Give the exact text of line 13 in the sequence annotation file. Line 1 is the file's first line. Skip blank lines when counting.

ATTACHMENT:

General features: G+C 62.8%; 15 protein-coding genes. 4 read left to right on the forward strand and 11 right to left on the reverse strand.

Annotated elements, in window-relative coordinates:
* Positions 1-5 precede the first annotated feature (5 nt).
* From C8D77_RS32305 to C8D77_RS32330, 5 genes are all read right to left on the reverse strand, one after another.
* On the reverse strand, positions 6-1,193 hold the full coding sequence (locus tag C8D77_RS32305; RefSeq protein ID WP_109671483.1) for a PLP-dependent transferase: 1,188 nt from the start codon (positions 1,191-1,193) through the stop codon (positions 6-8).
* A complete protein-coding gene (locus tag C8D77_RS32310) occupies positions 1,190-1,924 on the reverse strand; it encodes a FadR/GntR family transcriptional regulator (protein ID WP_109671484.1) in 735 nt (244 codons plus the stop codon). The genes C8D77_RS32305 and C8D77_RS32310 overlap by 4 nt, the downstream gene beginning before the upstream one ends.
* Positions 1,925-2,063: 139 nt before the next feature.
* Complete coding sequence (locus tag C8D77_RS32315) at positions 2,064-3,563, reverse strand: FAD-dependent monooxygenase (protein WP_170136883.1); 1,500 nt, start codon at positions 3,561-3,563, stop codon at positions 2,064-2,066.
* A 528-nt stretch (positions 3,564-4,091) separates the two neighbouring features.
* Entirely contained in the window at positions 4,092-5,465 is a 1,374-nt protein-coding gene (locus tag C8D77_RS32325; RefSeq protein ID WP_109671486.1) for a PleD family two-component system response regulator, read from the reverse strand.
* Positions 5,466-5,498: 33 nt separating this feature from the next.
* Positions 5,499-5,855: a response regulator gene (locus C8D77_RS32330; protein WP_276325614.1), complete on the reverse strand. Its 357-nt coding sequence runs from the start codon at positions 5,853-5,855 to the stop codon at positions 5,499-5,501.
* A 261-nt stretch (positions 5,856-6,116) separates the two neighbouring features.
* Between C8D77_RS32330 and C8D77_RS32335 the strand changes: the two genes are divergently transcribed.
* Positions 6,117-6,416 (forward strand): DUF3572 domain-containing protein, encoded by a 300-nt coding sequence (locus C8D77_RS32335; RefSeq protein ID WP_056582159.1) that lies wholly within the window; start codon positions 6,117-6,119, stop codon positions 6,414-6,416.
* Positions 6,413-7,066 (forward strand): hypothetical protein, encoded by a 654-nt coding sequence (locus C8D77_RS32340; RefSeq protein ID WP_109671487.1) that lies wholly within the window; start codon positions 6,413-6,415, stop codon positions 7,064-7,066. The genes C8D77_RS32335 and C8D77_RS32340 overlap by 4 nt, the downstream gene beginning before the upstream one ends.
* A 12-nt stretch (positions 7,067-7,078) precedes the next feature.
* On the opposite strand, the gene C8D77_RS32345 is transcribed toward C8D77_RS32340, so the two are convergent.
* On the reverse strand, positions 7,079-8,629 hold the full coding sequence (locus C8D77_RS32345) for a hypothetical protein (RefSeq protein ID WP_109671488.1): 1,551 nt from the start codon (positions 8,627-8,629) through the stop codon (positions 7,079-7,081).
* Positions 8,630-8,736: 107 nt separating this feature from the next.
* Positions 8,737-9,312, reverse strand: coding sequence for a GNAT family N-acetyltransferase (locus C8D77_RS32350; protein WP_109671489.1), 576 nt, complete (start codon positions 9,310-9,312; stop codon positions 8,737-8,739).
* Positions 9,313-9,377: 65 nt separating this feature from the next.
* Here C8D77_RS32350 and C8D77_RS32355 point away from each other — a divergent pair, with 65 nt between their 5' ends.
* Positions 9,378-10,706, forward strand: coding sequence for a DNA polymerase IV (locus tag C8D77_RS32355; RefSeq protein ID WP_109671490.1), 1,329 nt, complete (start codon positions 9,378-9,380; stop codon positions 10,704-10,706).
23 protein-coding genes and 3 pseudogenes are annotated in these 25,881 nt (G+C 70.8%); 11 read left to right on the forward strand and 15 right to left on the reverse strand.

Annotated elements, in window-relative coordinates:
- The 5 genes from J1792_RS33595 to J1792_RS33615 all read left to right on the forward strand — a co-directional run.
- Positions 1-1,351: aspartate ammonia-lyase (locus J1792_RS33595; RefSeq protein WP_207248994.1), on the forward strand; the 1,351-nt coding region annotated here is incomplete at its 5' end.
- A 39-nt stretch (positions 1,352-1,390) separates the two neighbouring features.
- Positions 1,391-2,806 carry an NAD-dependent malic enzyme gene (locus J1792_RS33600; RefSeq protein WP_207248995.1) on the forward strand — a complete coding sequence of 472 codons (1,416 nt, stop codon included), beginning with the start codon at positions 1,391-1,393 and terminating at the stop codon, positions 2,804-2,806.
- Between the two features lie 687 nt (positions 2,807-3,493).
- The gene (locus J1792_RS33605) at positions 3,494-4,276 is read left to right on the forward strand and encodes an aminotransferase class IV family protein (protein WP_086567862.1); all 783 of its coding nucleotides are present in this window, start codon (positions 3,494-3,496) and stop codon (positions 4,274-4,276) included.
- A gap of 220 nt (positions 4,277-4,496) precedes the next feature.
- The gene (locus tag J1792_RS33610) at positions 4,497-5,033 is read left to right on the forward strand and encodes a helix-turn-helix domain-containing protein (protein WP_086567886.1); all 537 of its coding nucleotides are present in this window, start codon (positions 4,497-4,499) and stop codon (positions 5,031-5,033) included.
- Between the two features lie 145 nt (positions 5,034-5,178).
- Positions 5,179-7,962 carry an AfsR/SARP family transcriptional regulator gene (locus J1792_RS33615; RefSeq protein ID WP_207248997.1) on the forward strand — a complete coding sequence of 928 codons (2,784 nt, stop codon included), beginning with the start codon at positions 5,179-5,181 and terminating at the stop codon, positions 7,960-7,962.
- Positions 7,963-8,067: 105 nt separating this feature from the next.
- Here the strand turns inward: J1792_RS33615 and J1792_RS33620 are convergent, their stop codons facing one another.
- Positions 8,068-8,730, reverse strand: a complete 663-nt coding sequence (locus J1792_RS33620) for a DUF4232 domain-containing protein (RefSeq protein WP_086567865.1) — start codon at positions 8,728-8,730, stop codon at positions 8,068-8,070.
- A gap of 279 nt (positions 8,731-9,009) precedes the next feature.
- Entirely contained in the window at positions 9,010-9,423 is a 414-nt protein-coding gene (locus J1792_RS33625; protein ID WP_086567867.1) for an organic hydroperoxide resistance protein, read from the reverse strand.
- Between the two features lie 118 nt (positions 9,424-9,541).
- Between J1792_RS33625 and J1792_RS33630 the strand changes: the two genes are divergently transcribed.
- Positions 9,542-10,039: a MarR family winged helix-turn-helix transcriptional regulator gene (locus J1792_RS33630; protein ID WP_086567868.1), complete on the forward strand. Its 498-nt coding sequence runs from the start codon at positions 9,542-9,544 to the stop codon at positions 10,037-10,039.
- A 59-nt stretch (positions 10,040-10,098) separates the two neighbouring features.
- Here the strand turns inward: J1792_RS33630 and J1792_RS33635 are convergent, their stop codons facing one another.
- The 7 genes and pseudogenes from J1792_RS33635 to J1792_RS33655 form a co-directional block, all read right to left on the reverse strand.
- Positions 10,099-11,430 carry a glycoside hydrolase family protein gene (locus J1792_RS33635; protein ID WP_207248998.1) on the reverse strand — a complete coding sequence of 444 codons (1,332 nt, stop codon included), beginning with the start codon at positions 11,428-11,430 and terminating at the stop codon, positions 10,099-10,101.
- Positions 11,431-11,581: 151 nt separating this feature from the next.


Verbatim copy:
* A 261-nt stretch (positions 5,856-6,116) separates the two neighbouring features.